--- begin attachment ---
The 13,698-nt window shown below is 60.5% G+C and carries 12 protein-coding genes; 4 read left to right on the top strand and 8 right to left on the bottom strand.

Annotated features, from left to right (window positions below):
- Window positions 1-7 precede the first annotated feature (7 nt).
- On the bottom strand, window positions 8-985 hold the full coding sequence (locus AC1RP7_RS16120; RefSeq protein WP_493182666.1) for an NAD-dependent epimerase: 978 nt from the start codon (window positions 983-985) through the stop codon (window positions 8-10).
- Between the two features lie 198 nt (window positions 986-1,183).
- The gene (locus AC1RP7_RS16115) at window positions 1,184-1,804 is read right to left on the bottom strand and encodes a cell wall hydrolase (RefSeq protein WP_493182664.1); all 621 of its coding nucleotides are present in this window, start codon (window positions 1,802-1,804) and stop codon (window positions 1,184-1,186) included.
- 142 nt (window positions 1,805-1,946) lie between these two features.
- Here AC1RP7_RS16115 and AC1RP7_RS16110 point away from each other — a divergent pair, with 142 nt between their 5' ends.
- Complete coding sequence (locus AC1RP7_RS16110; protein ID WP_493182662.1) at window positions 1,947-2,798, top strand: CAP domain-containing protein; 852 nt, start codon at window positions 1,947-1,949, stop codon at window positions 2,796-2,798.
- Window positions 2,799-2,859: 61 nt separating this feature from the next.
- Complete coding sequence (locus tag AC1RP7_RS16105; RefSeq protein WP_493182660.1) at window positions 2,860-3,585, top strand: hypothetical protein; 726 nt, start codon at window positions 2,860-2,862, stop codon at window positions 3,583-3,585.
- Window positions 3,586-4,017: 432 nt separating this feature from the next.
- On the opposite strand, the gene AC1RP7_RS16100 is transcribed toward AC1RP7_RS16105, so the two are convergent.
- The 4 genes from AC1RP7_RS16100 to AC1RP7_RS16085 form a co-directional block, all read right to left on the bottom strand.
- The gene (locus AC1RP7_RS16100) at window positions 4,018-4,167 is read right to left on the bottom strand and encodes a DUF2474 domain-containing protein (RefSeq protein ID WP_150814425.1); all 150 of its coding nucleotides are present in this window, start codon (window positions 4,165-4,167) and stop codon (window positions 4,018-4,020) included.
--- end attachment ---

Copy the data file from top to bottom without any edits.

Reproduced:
The 13,698-nt window shown below is 60.5% G+C and carries 12 protein-coding genes; 4 read left to right on the top strand and 8 right to left on the bottom strand.

Annotated features, from left to right (window positions below):
- Window positions 1-7 precede the first annotated feature (7 nt).
- On the bottom strand, window positions 8-985 hold the full coding sequence (locus AC1RP7_RS16120; RefSeq protein WP_493182666.1) for an NAD-dependent epimerase: 978 nt from the start codon (window positions 983-985) through the stop codon (window positions 8-10).
- Between the two features lie 198 nt (window positions 986-1,183).
- The gene (locus AC1RP7_RS16115) at window positions 1,184-1,804 is read right to left on the bottom strand and encodes a cell wall hydrolase (RefSeq protein WP_493182664.1); all 621 of its coding nucleotides are present in this window, start codon (window positions 1,802-1,804) and stop codon (window positions 1,184-1,186) included.
- 142 nt (window positions 1,805-1,946) lie between these two features.
- Here AC1RP7_RS16115 and AC1RP7_RS16110 point away from each other — a divergent pair, with 142 nt between their 5' ends.
- Complete coding sequence (locus AC1RP7_RS16110; protein ID WP_493182662.1) at window positions 1,947-2,798, top strand: CAP domain-containing protein; 852 nt, start codon at window positions 1,947-1,949, stop codon at window positions 2,796-2,798.
- Window positions 2,799-2,859: 61 nt separating this feature from the next.
- Complete coding sequence (locus tag AC1RP7_RS16105; RefSeq protein WP_493182660.1) at window positions 2,860-3,585, top strand: hypothetical protein; 726 nt, start codon at window positions 2,860-2,862, stop codon at window positions 3,583-3,585.
- Window positions 3,586-4,017: 432 nt separating this feature from the next.
- On the opposite strand, the gene AC1RP7_RS16100 is transcribed toward AC1RP7_RS16105, so the two are convergent.
- The 4 genes from AC1RP7_RS16100 to AC1RP7_RS16085 form a co-directional block, all read right to left on the bottom strand.
- The gene (locus AC1RP7_RS16100) at window positions 4,018-4,167 is read right to left on the bottom strand and encodes a DUF2474 domain-containing protein (RefSeq protein ID WP_150814425.1); all 150 of its coding nucleotides are present in this window, start codon (window positions 4,165-4,167) and stop codon (window positions 4,018-4,020) included.